Fourier-transform infrared anisotropy in cross and parallel sections of tendon and articular cartilage.

Ramakrishnan N, Xia Y, Bidthanapally A - J Orthop Surg Res (2008)

Absorption anisotropy of amide I (a) and amide II (b) of tendon in the regular, parallel and cross sections.
© Copyright Policy - open-access
Related In: Results  -  Collection

License
Show All Figures
getmorefigures.php?uid=PMC2570663&req=5

Figure 3: Absorption anisotropy of amide I (a) and amide II (b) of tendon in the regular, parallel and cross sections.
Mentions: Figure 3 depicts the absorption anisotropy of amide I and amide II in tendon's regular, parallel and cross sections. Two features can be observed. First, the absorption anisotropy of amide I is stronger than that of amide II, which is due to greater bond strength (double bond) of amide I whereas amide II absorption is caused by lesser bond strength (single bond). Second, the anisotropy of amide I absorption is opposite to that of amide II for all three sections, that ensures the perpendicularity of transition moment directions of these amide bonds. For the parallel and regular sections of tendon, since the fibril's long axis is parallel to the x-axis of the moving stage in both orientations, their infrared anisotropy is similar to that of the radial zone fibrils in regular sections of articular cartilage (the amide I anisotropy has a maximum at 0° and a minimum at 90°; and the same for amide II is opposite [23,24]). An interesting result is the amide anisotropy in the cross sections – though the anisotropy is weaker compared to the same in other two surfaces, the angular dependency remains the same.

Bottom Line: With the change in the polarization state of the incident infrared light, the resulting anisotropic behavior of the tissue structure is described here.The parallel sections in the radial zone, however, have a nearly isotropic amide II absorption and a distinct amide I anisotropy.From the inconsistency in amide anisotropy between superficial to radial zone in parallel section results, a schematic model is used to explain the origins of these amide anisotropies in cartilage and tendon.

View Article: PubMed Central - HTML - PubMed

Affiliation: Department of Physics and Center for Biomedical Research, Oakland University, Rochester, MI 48309, USA.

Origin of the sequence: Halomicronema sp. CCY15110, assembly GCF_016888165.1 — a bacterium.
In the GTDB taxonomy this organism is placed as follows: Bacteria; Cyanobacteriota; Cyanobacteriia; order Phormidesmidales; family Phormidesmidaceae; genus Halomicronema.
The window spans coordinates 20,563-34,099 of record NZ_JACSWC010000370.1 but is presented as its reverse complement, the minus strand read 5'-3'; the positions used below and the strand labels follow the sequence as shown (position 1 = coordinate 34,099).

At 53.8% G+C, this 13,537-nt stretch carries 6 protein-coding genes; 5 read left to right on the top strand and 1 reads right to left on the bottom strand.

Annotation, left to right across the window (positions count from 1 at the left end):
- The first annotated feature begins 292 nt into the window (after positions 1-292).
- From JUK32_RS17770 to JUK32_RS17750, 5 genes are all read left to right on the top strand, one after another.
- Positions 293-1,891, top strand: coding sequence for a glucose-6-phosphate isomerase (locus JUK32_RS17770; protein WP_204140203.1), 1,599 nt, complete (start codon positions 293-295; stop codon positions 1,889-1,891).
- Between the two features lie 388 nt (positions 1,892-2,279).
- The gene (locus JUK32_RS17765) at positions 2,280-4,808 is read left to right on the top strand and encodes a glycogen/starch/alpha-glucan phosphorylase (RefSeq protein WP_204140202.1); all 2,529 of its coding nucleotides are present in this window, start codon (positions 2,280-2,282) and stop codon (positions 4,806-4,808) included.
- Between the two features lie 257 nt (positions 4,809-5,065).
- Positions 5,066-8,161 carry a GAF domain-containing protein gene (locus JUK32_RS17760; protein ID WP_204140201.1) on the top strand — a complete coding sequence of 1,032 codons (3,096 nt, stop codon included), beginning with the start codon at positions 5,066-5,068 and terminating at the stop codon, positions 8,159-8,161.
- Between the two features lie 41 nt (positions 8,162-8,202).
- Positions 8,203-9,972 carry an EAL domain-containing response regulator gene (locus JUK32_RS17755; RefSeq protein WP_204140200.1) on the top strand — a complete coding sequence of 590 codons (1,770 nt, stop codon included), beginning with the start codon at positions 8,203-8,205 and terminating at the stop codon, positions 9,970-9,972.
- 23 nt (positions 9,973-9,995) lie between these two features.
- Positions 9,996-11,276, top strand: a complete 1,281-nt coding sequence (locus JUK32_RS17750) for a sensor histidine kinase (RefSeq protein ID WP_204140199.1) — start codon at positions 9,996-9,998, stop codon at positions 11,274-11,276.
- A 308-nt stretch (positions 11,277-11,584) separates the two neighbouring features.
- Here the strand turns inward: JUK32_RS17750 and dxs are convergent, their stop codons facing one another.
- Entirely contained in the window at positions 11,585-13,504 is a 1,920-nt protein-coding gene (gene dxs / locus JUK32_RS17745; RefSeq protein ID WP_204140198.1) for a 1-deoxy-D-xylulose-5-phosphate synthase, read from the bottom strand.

ABSTRACT

Background: Fourier Transform Infrared Imaging (FTIRI) is used to investigate the amide anisotropies at different surfaces of a three-dimensional cartilage or tendon block. With the change in the polarization state of the incident infrared light, the resulting anisotropic behavior of the tissue structure is described here.

Methods: Thin sections (6 mum thick) were obtained from three different surfaces of the canine tissue blocks and imaged at 6.25 microm pixel resolution. For each section, infrared imaging experiments were repeated thirteen times with the identical parameters except a 15 degrees increment of the analyzer's angle in the 0 degrees-180 degrees angular space. The anisotropies of amide I and amide II components were studied in order to probe the orientation of the collagen fibrils at different tissue surfaces.

Results: For tendon, the anisotropy of amide I and amide II components in parallel sections is comparable to that of regular sections; and tendon's cross sections show distinct, but weak anisotropic behavior for both the amide components. For articular cartilage, parallel sections in the superficial zone have the expected infrared anisotropy that is consistent with that of regular sections. The parallel sections in the radial zone, however, have a nearly isotropic amide II absorption and a distinct amide I anisotropy.

Conclusion: From the inconsistency in amide anisotropy between superficial to radial zone in parallel section results, a schematic model is used to explain the origins of these amide anisotropies in cartilage and tendon.

No MeSH data available.


Related in: MedlinePlus